"Poetry: Serious. Not That Serious." by Lucy Hitz

Poetry: Serious. Not That Serious – Turkey Day Edition

22 November 2012 on Blog, Poetry: Serious. Not That Serious.   Tags:

Poems I'm Thankful For

The poems I've selected for POETRY: SERIOUS, NOT THAT SERIOUS Turkey Day Edition are the kind that you can read at the beginning of your Thanksgiving meal in lieu of grace, toast, or prayer, or maybe as a friendly add-on. I spend the day before Thanksgiving every year searching for a poem to read to guests before I lose myself in Mom's stuffing and homemade cranberry sauce. Here are the requirements for a Good Thanksgiving Poem:

  1. Relatively simple and direct—no one wants to decode a sentence or Google a word while deciding whether to pounce on the gravy boat or sweet potato casserole first.
  2. Short—like that saying “The higher the heels, the closer to God,” but the opposite.
  3. Acknowledges pain but focuses on gratitude anyway—for relevance's sake.

Keeping these guidelines in mind, I've chosen three poems which I hope you'll consider reading to your friends and family right before you give thanks and indulge in the true meaning of the holiday—unabashed overeating.

1. When you want to KISS (Keep It Simple, Stupid), and send some reviving wishes to the ones you love, extending far beyond the holiday table:

By Mary Oliver

It grew in the black mud.
It grew under the tiger's orange paws.
Its stems thicker than candles, and as straight.
Its leaves like the feathers of egrets, but green.

The grains cresting, wanting to burst.
Oh, blood of the tiger.

I don't want you to just sit at the table.
I don't want you just to eat, and be content.
I want you to walk into the fields
Where the water is shining, and the rice has risen.
I want you to stand there, far from the white tablecloth.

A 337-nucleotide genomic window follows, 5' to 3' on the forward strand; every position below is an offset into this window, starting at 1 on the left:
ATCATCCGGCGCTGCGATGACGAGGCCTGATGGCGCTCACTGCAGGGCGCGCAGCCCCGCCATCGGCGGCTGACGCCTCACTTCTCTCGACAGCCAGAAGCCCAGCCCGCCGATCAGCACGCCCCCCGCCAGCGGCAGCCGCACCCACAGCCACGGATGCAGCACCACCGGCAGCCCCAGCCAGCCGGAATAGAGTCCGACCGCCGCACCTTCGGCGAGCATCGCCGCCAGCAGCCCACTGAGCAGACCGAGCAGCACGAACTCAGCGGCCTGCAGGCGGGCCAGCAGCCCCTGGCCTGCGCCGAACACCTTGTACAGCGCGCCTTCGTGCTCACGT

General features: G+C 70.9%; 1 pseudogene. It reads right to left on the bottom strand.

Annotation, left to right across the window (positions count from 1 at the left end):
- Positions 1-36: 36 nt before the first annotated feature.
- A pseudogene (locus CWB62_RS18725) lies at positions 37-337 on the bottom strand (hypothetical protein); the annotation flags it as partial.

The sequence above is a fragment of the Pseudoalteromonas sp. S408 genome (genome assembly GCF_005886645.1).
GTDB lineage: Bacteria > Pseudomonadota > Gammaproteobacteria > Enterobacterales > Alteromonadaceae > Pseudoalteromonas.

I want you to fill your hands with mud, like a blessing.

2. When it's been a rough year, but you're still thankful. Take that, misfortune!

By W.S. Merwin

with the night falling we are saying thank you
we are stopping on the bridges to bow from the railings
we are running out of the glass rooms
with our mouths full of food to look at the sky
and say thank you
we are standing by the water thanking it
smiling by the windows looking out
in our directions

back from a series of hospitals back from a mugging
after funerals we are saying thank you
after the news of the dead
whether or not we knew them we are saying thank you

over telephones we are saying thank you
in doorways and in the backs of cars and in elevators
remembering wars and the police at the door
and the beatings on stairs we are saying thank you
in the banks we are saying thank you
in the faces of the officials and the rich
and of all who will never change
we go on saying thank you thank you

with the animals dying around us
our lost feelings we are saying thank you
with the forests falling faster than the minutes
of our lives we are saying thank you
with the words going out like cells of a brain
with the cities growing over us
we are saying thank you faster and faster
with nobody listening we are saying thank you
we are saying thank you and waving
dark though it is

3. For the more avant-garde Thanksgiving crowd:

The Power Table
by Jean Valentine

You, lying across the wide bed, vertical,
I, horizontal,

you, I, in a green field two green paths
flowered with xxxx's and xxxx's

you, I, lined inside
with pre-historic quarrels

old black cuts
in a wooden kitchen table

the table where you sit down with your older brothers
the table where things get settled once & for all

the cow's hip shaved down to the brand
her body divided into zones

yes I am standing in the doorway
yes my softness & my hardness are filled
with a secret light,

but I want world-light
and this-world company.

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